20 Apr 2012

Zimmerman says sorry to Trayvon Martin’s parents

George Zimmerman made a brief appearance on the stand at his bail hearing in Florida – as the judge agreed to set a $150,000 bond for him to get out of jail.

George Zimmerman in court

Zimmerman appeared in court in Florida for the four- hour bail hearing, wearing a dark suit, with his hands shackled. In a surprise move, he took the stand, addressing the family of Trayvon Martin directly across the room. “I wanted to say I am sorry for the loss of your son”, he said. “I did not know how old he was. I thought he was a little bit younger than I am. And I did not know whether he was armed or not”.

The prosecution had argued for bail to be denied, or set at $1m. But today the judge, Kenneth Lester, set a bond of $150,000, although he said Zimmerman’s release would not happen today. He then set a number of conditions, including electronic monitoring, no access to firearms, and no further contact with the Martin family, although he could be allowed to leave the state.

I am sorry for the loss of your son. George Zimmerman

Earlier, members of Zimmerman’s family told the court by phone that they did not consider him a flight risk or a threat to the community. His father Robert spoke about his character.

“I’ve never known him to be violent at all, unless he was provoked, and then he would turn the other cheek”, he said. His mother also told the court her son had a history of defending others, describing a time when he had helped to track down a suspect who had beaten up a local homeless man.

His lawyer, Mark O’Mara, argued strongly for bail to be set: “He needs to get out. He should not be in jail … it should happen”. And he said that a number of potential safe houses were being prepared in the event of his client’s release.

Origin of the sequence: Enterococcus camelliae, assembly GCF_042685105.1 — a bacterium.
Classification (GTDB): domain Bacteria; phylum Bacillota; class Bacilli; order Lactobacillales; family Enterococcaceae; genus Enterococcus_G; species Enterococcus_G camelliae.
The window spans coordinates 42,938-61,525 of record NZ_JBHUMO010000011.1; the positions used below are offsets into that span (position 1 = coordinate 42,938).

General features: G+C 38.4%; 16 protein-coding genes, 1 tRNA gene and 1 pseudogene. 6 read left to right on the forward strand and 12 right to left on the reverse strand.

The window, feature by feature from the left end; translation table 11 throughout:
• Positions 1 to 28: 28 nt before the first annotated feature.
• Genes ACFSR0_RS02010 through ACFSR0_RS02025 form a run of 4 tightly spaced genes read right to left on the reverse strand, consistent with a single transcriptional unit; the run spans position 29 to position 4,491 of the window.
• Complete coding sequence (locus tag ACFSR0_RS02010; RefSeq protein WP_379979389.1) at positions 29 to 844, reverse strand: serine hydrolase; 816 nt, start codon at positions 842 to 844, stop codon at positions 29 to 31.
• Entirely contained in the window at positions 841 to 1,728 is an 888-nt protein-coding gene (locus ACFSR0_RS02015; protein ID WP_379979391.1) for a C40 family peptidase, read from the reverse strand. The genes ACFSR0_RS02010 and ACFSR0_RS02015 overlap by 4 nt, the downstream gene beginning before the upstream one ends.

The state investigator charged with looking into the events of 26 February, when Zimmerman shot and killed the unarmed 17-year-old inside a gated community, also answered questions in court. Dale Gilbreath said he did not know “who threw the first blow” in the incident which provoked the shooting, adding that Zimmerman had contradicted himself when officers interviewed him.

Under a brief cross-examination, George Zimmerman was asked whether he had changed his story to police on the night the shooting happened. “Absolutely not,” he insisted.

But for Trayvon Martin’s parents, who sat quietly in the Sanford courtroom, it was a deeply painful experience. Their lawyer, Benjamin Crump, said they had been shaken and upset by Friday’s events. “All throughout the hearing, Tracy Martin had tears in his eyes as he watched the killer of his son”, he said. “And it was devastating that he got to give a self-serving apology to help him get a bond. They were outraged about that.”

Most of the evidence is being kept for the full court hearing – which will put Florida’s ‘Stand Your Ground’ law in the dock. However, the brief hearing has given clear indications of the cases which defence and prosecution intend to lay out: and all the signs point to a bitter legal fight over the tragic fate of a young teenager, whose death has divided a nation.

Felicity Spector writes about US politics for Channel 4 News